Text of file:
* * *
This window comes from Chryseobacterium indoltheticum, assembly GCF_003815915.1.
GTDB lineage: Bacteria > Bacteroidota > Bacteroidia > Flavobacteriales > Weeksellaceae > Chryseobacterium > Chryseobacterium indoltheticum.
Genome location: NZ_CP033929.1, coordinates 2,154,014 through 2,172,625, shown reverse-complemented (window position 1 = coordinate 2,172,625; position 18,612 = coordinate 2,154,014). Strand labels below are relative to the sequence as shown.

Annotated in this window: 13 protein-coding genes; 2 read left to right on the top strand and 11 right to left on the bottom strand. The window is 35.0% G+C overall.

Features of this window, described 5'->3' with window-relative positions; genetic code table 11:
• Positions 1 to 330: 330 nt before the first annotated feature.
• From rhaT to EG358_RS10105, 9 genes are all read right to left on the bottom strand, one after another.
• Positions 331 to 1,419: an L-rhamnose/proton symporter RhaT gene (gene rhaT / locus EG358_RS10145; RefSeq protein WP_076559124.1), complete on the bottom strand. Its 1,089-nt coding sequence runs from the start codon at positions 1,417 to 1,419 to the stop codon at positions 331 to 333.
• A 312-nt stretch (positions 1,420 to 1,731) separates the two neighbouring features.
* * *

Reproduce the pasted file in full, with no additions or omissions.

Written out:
This window comes from Chryseobacterium indoltheticum, assembly GCF_003815915.1.
GTDB lineage: Bacteria > Bacteroidota > Bacteroidia > Flavobacteriales > Weeksellaceae > Chryseobacterium > Chryseobacterium indoltheticum.
Genome location: NZ_CP033929.1, coordinates 2,154,014 through 2,172,625, shown reverse-complemented (window position 1 = coordinate 2,172,625; position 18,612 = coordinate 2,154,014). Strand labels below are relative to the sequence as shown.

Annotated in this window: 13 protein-coding genes; 2 read left to right on the top strand and 11 right to left on the bottom strand. The window is 35.0% G+C overall.

Features of this window, described 5'->3' with window-relative positions; genetic code table 11:
• Positions 1 to 330: 330 nt before the first annotated feature.
• From rhaT to EG358_RS10105, 9 genes are all read right to left on the bottom strand, one after another.
• Positions 331 to 1,419: an L-rhamnose/proton symporter RhaT gene (gene rhaT / locus EG358_RS10145; RefSeq protein WP_076559124.1), complete on the bottom strand. Its 1,089-nt coding sequence runs from the start codon at positions 1,417 to 1,419 to the stop codon at positions 331 to 333.
• A 312-nt stretch (positions 1,420 to 1,731) separates the two neighbouring features.